"She tested me a lot the first six or seven or eight months," O'Neill said. "I just tried to be patient and positive. I told her, 'You had a lot of good things going for you, and they're still going.'
"This is the first time she had to deal with adversity. She was always consistently ascending to the top. Now she's a tougher young lady, and she'll adapt to the difficulties on tour better because of it," he said.
Glatch won a lower-level pro tournament in Southern California earlier this season, defeated a top-30 player (Carla Suarez Navarro) at Indian Wells and broke Serena Williams' serve twice in Miami even though she lost the match decisively.
It's tempting to compare Glatch, who will turn 20 in September, with fellow Southern Californian Lindsay Davenport. Both have a certain personal reserve, and both are tall, clean ball strikers. When Glatch is home, she works with Davenport's former coach Robert Van't Hof. They've never hit together, but Davenport, who's expecting her second child this summer, sent Glatch a congratulatory text message after the Fed Cup wins.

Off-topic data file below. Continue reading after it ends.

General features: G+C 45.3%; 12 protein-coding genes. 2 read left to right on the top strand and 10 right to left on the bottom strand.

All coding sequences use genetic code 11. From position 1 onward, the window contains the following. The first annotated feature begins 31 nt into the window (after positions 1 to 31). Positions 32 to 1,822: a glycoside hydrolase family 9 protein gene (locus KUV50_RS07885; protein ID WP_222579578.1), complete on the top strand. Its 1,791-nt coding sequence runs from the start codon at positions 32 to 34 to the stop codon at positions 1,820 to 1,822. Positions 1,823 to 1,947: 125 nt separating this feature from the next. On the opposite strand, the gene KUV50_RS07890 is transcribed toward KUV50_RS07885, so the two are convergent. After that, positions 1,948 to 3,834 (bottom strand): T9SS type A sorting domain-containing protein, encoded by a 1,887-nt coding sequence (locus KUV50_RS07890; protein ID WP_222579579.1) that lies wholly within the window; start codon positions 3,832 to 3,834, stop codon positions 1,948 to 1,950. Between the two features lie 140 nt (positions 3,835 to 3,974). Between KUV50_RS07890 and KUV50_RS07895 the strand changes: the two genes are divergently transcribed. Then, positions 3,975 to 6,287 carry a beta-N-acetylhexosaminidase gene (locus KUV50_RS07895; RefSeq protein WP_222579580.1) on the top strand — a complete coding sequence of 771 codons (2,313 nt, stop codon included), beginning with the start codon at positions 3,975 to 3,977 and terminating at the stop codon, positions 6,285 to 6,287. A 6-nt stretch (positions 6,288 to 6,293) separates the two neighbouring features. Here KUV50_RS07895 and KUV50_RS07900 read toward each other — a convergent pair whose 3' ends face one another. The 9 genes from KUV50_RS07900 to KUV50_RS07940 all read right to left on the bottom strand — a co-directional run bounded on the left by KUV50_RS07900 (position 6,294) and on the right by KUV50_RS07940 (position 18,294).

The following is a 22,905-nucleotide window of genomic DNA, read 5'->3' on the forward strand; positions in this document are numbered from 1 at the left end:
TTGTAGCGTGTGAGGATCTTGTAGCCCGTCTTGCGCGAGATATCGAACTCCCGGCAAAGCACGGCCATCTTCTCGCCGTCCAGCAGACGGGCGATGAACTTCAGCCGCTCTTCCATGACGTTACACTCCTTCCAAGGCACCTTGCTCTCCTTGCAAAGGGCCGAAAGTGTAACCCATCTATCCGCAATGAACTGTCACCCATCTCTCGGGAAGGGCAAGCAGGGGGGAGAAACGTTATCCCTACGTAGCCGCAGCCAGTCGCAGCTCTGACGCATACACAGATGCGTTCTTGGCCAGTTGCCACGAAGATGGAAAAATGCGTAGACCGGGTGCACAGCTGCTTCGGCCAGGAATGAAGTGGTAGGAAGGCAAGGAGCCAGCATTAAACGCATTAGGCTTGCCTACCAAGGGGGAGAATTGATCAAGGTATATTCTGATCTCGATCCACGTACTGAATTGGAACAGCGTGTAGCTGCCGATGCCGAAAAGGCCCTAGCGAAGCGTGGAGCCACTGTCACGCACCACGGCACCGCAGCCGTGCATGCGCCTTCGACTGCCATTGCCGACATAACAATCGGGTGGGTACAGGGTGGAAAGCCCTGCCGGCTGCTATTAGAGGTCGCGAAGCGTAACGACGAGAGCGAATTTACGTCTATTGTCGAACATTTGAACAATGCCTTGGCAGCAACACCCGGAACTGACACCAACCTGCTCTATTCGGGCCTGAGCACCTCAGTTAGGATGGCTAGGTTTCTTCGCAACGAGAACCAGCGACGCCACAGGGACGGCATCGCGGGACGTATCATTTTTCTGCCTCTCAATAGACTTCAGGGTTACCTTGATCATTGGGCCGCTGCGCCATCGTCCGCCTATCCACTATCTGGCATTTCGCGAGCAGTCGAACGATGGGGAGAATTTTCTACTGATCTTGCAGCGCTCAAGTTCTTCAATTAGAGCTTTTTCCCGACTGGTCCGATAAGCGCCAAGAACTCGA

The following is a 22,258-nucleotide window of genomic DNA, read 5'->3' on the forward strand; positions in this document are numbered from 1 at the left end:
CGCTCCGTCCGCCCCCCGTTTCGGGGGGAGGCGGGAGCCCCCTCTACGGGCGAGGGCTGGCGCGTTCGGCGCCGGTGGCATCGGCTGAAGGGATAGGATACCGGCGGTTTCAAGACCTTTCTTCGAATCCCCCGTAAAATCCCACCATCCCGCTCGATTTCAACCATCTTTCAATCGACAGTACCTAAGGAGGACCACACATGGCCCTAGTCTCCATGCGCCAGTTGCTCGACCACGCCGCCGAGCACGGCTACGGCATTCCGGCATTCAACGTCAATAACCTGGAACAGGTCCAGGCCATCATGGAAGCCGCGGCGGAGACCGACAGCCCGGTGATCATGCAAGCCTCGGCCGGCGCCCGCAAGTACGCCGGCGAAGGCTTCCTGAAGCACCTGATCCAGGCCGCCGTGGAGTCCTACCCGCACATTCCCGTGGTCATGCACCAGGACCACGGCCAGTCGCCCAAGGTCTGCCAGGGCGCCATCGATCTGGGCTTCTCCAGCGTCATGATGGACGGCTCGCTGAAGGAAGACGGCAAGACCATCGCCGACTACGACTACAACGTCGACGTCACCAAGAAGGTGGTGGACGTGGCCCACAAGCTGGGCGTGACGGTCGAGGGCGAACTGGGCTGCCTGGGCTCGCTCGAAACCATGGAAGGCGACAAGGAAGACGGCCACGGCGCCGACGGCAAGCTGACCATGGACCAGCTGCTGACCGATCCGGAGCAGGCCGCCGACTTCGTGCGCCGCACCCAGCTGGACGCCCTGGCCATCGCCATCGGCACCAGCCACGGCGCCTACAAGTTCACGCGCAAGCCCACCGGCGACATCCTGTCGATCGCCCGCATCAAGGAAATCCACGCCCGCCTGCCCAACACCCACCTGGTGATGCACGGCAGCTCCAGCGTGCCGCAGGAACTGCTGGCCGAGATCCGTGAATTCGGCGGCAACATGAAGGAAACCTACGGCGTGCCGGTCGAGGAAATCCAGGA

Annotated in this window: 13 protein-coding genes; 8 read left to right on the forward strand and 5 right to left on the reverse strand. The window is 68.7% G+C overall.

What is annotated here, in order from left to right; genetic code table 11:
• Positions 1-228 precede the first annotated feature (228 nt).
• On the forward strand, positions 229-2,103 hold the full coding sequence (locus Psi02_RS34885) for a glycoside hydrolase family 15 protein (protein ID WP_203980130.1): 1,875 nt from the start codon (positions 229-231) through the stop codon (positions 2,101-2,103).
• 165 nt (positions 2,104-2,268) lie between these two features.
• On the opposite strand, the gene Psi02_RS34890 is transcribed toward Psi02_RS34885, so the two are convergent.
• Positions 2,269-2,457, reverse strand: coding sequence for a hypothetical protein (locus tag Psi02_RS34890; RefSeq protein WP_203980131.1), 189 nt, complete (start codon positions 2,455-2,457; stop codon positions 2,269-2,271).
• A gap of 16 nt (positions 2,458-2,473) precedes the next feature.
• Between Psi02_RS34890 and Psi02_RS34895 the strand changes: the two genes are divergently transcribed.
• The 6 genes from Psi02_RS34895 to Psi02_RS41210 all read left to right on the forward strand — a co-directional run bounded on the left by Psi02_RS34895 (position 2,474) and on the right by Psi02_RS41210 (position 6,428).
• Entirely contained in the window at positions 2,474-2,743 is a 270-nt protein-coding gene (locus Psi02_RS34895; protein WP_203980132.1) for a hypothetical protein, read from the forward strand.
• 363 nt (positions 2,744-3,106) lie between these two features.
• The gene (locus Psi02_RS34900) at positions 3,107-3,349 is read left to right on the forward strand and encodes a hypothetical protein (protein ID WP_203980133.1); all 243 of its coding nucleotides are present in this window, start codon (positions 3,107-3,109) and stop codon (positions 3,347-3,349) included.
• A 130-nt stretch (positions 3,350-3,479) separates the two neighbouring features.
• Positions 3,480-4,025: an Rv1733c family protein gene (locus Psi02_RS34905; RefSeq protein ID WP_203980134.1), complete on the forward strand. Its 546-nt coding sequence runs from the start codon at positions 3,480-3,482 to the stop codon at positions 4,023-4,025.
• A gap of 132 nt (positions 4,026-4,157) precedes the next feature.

But Van't Hof said Glatch's varied game is "more based on her serve." When it works, he said, she's capable of taking control of a match quickly, and her ability to serve and volley is a useful option.
"She's gained a lot of confidence, and she's starting to figure out where she belongs," he said.
Fed Cup captain Mary Joe Fernandez praised Glatch's "high-class" backhand and slice and said she generates good topspin on her forehand but was most impressed by Glatch's focus and composure before a hostile audience in the Czech Republic.
The blonde, brown-eyed Glatch sounded laid-back in a transatlantic phone interview afterward, and in person her face betrays little of the drive that took her to the top in juniors and helped pick her up after her unlucky wreck.
"Her standards are so high that when she does well, she feels like it's what she's supposed to do," her mother said.
And although Glatch has discovered she can't control everything with hard work and a good attitude, her recent successes are anything but an accident.
Bonnie D. Ford covers tennis and Olympic sports for ESPN.com. She can be reached at firstname.lastname@example.org.